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Friday, August 20, 2010

Rialto, Venice, 2002

4 Rialto

Exposure: c. 25s

In 2001, when I began working on Let Us Burn the Gondolas in earnest, I did not have a clear idea of what my subject might be. So I invented a set of (not quite) arbitrary rules, which turned every photograph into an exercise in problem-solving. This was an effective way of avoiding being paralysed by larger questions, but it also provided a framework within which those larger questions could eventually be posed more effectively. What, exactly, was I interested in? What did I care about? On what subject did I have something to say, photographically?

One such rule was that the camera must depict a space from which a pedestrian could look back. This rule was inspired by the photographs of Charles Marville. Many of these show areas of nineteenth-century Paris that were shortly to be restructured or demolished, and Marville perhaps saw his photographs as an essential preparation for this attempt to modernize and rationalize the urban landscape. According to Westerbeck and Meyerowitz, Marville spoke of the demolitions as “percements”, and his photographs were comparable efforts to pierce the old quarters of the city, to drive a needle of vision through the crevice of the streets.[1]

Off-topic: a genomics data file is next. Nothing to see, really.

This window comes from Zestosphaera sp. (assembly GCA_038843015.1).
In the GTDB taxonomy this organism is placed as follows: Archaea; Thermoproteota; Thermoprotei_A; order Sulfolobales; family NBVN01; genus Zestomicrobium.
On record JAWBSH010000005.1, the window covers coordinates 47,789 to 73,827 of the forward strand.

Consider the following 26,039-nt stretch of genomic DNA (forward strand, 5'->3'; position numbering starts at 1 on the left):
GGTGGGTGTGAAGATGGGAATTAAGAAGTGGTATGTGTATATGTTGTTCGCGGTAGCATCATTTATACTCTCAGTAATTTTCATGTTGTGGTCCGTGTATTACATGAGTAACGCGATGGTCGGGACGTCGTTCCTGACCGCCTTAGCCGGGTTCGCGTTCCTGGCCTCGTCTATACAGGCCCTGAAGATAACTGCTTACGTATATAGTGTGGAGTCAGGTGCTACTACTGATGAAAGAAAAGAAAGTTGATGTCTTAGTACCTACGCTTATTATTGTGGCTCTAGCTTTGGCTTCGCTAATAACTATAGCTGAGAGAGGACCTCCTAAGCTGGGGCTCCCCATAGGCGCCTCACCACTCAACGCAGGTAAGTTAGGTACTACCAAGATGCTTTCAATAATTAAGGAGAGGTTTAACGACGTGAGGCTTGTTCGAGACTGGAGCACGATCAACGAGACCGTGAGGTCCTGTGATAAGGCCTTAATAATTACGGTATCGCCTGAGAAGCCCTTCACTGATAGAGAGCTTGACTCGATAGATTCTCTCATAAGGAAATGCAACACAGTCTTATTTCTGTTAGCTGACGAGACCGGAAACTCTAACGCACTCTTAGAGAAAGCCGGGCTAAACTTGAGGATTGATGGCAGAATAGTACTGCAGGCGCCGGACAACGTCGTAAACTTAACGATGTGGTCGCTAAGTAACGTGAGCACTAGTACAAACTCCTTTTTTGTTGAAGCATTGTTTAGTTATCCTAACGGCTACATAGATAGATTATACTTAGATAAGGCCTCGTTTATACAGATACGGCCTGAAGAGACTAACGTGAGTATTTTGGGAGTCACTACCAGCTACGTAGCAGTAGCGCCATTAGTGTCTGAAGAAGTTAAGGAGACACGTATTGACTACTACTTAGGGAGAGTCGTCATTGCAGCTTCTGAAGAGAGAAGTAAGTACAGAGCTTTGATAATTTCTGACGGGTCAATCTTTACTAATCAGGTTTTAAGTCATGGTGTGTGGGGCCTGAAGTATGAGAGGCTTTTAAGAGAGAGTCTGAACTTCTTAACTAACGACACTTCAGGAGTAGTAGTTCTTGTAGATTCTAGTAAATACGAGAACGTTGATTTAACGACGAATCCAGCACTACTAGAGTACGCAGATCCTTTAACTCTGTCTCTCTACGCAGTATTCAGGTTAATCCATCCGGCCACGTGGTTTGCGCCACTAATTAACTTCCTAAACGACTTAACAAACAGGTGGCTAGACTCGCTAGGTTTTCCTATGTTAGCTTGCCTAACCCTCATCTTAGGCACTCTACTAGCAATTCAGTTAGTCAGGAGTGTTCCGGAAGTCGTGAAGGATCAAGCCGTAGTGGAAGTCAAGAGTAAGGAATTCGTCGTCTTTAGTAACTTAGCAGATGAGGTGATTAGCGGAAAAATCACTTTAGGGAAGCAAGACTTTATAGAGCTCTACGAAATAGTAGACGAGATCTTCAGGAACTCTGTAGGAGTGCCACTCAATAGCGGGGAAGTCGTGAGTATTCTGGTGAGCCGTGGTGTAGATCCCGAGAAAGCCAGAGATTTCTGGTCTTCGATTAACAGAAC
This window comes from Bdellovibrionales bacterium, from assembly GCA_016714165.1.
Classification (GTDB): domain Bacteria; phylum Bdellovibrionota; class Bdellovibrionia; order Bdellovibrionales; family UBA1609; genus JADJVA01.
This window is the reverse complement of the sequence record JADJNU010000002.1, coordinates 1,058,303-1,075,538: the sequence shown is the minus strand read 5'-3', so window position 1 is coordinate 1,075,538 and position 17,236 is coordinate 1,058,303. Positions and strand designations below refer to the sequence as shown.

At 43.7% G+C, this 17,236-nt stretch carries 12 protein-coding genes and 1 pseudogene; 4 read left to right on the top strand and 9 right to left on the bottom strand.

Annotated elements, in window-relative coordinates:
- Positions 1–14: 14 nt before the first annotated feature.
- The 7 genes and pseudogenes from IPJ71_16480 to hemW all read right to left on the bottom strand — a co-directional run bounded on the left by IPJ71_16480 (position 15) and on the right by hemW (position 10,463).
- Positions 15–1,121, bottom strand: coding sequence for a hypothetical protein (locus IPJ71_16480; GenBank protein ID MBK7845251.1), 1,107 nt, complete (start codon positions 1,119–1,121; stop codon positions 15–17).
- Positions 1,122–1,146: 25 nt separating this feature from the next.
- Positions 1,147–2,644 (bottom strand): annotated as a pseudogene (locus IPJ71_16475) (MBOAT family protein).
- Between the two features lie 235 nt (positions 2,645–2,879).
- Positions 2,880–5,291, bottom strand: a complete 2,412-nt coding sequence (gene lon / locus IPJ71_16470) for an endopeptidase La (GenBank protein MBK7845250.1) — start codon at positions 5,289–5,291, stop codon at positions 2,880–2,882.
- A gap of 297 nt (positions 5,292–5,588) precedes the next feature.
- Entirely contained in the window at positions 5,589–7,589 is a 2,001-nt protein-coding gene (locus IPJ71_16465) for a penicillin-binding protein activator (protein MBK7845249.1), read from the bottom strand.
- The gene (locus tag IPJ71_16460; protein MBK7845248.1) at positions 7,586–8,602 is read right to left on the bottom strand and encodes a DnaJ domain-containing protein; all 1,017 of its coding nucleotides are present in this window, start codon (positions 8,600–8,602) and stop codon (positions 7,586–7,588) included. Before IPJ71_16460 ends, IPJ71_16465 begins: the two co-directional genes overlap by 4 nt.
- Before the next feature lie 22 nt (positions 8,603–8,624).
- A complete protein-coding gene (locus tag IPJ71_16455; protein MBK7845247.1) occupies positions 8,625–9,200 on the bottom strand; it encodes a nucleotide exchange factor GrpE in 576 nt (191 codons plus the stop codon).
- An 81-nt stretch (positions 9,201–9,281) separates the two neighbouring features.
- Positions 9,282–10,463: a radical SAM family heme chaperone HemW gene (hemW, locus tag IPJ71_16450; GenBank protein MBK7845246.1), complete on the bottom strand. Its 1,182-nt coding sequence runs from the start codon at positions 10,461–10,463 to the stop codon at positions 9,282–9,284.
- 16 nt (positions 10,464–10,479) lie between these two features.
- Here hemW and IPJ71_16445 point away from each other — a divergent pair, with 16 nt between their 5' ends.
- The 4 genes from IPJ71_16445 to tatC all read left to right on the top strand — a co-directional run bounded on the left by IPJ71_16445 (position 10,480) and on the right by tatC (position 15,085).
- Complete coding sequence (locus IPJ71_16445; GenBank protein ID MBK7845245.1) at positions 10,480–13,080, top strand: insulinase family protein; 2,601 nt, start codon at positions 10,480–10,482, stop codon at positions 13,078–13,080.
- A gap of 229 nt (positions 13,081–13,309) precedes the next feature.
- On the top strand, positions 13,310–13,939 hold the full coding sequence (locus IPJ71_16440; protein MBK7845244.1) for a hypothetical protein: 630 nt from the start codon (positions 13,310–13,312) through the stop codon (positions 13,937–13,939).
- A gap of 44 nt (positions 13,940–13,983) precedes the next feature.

Photography is frequently described in these terms: as invasive, penetrative, colonizing, oppressive. I don’t see it that way (and I'm not convinced that Marville did either). If the space is cleared of other pedestrians, as it is here, the purpose is not to deny the possibility of reciprocity, but rather to invite speculation as to who - or what - might return the camera's gaze.

Like the Salute, the bridge at Rialto is inescapable in photographs of Venice, but here it is isolated from its setting on the Grand Canal. Here the crowds have gone and the Carnival lights that might have helped to define and articulate the space are turned off. Here we see an empty stage set, with only the spotlights left on. Or rather, not quite empty. There is a very faint blur towards the top of the bridge under the right streetlamp, where the paths of everybody who walked past during the exposure cross.

[1] Colin Westerbeck and Joel Meyerowitz, Bystander: A History of Street Photography, 1994, p. 107.

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